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FILE - In this Nov. 30, 2004 file photo, Coratina olives hang from a tree at the Round Pound Estate with vineyards in the background in Rutherford, Calif. Olive oil production in the U.S. is steadily growing. The domestic industry, with mostly high-end specialty brands, has gone from 1 percent of the national olive oil market five years ago to 3 percent today. To know a good oil from another, simply take a small sip, then blowing out through your upper teeth. This is the test that tells. A tour of the processing rooms is interesting, and depending on the time of year, you can see how the olive oil is pressed. Adding to the stop at Round Pond, is a tour of their wine cellars and naturally a tasting. The family owned business is one of the newest estates to be developed. Officially arriving on the scene in 2007, this grow establishment is making a great reputation for itself. It is designed to produce wines that are a balanced blend of artisan techniques and cutting-edge technology. Hand-sorting twice and attention to details in the fermenting and aging process gives the wine at Round Pond its distinctive characters. width=

It’s impossible not to be won over by the scenery and the hospitality of California’s wine country. Once you experience its beauty, it will leave indelible memories that promise to last a lifetime. You unavoidably engage your full range of senses when exploring this rich, complex land. A coach tour is a great way to take it all in, especially if you have a short time to spend.

The last stop, on our first day took you to Sonoma Valley and Nicholson Ranch. Their hospitality extended to a delicious dinner on a patio where the sky bursting with stars is your roof. You don’t want to miss out on an evening in wine country so a walk down to the pond, with a side trip to visit the horses, caps the day off perfectly. The first day leaves you exhausted in a soft and relaxing way, and a good night’s sleep is pretty much a guarantee.

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California Wine Country

Taking a tour of the California wine country is like stepping into heaven. The air is filled with a particular scent that keeps me in mind of the richness of the land. The endless acres of grape vines that undulate over graceful slopes makes me want to just sit and stare. On a sunny morning when the dew has not quite lifted, it’s magical and the sunsets are beyond description. It’s not a wonder that such a paradise produces some of the best wine in the world.

A person can wing it, go solo and travel from vineyard to vineyard on their own, but the recommended approach is through an established wine tour operator. Trafalgar is one of the most respected tour companies with one of the best travel agendas through Napa Valley that anyone could wish for. You might think that being towed along on a huge bus with forty other people isn’t your cup of tea or – your glass of wine, but it’s honestly the best way to get the full experience of this incredible country.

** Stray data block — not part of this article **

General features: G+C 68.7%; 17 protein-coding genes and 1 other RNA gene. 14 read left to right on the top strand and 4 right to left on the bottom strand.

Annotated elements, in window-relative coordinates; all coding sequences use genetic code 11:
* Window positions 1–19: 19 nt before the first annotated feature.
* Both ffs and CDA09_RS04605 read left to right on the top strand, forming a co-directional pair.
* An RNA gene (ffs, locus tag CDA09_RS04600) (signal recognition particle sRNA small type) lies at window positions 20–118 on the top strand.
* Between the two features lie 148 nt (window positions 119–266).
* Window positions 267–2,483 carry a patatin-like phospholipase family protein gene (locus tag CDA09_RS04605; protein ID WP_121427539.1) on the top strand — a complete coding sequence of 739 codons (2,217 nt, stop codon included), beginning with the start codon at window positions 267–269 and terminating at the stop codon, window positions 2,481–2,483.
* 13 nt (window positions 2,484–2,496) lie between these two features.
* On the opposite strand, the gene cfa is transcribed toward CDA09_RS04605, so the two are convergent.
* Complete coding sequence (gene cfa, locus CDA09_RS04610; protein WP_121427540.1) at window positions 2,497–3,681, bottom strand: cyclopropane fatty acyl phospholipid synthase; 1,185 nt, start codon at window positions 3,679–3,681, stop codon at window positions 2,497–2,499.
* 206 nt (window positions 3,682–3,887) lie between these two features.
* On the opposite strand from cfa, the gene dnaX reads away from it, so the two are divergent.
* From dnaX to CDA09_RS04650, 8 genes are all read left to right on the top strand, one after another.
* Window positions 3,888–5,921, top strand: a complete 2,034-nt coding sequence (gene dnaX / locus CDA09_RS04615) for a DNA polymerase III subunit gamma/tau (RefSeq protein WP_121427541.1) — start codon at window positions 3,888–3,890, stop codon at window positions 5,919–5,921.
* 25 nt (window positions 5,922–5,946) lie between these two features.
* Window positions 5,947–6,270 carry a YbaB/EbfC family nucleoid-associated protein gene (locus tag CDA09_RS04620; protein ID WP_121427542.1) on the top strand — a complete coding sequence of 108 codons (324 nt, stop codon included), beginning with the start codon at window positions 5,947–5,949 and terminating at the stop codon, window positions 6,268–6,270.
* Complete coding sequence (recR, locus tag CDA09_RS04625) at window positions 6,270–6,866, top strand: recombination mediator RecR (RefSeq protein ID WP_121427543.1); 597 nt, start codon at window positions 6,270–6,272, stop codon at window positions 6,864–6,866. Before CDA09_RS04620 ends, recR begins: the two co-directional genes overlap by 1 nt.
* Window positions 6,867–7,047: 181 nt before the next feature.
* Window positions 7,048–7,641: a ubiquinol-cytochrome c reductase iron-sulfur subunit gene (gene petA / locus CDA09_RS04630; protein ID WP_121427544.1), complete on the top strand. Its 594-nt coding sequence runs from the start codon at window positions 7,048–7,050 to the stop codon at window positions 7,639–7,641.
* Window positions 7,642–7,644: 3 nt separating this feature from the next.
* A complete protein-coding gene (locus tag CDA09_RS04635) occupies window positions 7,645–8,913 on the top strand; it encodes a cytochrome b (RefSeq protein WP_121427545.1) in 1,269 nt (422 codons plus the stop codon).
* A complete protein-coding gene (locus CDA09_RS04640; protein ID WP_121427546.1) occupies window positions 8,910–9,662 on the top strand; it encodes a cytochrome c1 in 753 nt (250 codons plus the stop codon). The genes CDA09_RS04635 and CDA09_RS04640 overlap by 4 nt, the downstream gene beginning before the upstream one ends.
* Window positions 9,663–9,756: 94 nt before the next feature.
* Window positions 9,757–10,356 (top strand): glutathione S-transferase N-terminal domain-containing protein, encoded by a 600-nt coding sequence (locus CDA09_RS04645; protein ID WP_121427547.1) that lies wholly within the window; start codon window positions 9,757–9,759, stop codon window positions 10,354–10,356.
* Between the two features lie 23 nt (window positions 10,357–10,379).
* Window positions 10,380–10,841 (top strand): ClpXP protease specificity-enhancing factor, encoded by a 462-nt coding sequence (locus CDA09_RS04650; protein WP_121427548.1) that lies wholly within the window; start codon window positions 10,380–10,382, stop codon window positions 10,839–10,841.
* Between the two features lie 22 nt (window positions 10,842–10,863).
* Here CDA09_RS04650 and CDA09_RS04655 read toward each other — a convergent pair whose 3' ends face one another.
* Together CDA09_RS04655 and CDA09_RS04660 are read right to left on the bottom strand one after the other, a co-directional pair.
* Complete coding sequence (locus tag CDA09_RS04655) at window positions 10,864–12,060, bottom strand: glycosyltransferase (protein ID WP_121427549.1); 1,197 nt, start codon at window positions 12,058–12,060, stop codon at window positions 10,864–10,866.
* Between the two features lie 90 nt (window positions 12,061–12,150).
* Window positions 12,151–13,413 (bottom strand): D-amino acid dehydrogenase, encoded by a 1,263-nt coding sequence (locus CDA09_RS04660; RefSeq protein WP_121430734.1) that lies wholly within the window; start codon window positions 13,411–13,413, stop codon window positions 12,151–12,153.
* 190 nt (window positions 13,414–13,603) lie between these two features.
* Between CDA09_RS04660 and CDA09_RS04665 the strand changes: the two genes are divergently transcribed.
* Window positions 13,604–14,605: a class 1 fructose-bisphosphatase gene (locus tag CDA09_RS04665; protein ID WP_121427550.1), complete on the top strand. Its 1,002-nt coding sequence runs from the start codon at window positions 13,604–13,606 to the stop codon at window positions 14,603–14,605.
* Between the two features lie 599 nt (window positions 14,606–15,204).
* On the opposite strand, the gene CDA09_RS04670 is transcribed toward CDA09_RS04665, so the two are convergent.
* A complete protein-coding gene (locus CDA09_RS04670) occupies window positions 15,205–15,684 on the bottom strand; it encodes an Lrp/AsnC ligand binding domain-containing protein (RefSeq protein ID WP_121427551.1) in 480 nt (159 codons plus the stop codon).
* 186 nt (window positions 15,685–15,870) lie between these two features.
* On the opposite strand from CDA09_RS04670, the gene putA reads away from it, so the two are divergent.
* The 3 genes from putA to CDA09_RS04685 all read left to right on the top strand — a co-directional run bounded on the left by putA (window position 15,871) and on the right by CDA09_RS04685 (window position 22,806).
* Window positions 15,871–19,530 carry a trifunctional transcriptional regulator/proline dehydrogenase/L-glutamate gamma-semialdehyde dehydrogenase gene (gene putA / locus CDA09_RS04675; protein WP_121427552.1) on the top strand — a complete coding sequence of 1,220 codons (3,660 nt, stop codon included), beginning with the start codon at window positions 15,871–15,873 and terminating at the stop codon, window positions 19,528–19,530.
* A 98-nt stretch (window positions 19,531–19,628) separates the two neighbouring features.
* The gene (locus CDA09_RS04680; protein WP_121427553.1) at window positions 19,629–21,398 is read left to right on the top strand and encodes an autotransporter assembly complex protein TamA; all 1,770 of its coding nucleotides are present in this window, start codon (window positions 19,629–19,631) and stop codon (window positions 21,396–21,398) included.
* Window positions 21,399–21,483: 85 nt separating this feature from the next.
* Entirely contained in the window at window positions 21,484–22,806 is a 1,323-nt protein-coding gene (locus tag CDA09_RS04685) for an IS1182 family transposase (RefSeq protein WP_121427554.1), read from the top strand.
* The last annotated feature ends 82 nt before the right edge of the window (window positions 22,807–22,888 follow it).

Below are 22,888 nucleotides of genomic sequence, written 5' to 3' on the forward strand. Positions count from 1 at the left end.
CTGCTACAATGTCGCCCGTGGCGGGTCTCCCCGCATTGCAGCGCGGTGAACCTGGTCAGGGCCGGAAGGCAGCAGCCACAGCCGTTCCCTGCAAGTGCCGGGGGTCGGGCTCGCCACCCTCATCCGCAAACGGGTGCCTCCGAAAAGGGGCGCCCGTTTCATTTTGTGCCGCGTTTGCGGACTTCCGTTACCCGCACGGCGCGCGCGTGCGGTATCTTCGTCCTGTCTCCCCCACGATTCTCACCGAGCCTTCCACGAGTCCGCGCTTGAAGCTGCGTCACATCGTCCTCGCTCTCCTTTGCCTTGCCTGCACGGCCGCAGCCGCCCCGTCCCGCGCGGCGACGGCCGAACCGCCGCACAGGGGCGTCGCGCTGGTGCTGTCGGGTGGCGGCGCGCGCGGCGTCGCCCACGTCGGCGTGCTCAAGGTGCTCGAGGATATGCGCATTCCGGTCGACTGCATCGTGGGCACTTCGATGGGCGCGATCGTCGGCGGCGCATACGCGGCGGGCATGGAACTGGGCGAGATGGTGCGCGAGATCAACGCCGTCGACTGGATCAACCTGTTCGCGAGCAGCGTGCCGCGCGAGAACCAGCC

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Early Wine history

California wines are not the newcomers to the scene that many think. It may be true that we have only just recently gained the respect of the world as a great wine producing area, but our history goes back over 240 years. In fact, it takes time to make an excellent wine, and it takes time to produce a superb vineyard. While our domestic wines have taken a rightful place in the world over the past 40 years, California has been a center of cultivation for over 240 years.

As far back as 1769 when a Franciscan missionary brought the grape up from Mexico an industry was born. The industry served the tables and the alters of Franciscan monks from San Diego to Sonoma Valley. This first grape brought to California was rightfully named as the Mission Grape.

Father Serra established vineyards along his route of missions at 21 different sites in what is known today as the Camino Real. The residential cleaning of the rugged terrain and cultivating the grape was a natural fit for California. Not to mention the climate and the land were a perfect combination for the vine to thrive.

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grapereg

It’s been another challenging year with extreme drought and forest fires threatening the vineyards of California. The dry weather makes for a stronger fruit, but a balance is crucial to the final product. Although there are challenges, winemakers continue to put out excellent wines year after year. What are the secrets of the great winemakers of the West Coast? Some are not willing to share their magic touches saying it’s all an art and hard to put into words. Your local bbq catering company can afford to show you the ropes to some extent but I guess many experienced wine makers tend hold the public’s curiosity, and wisely still do not give up all their secrets.

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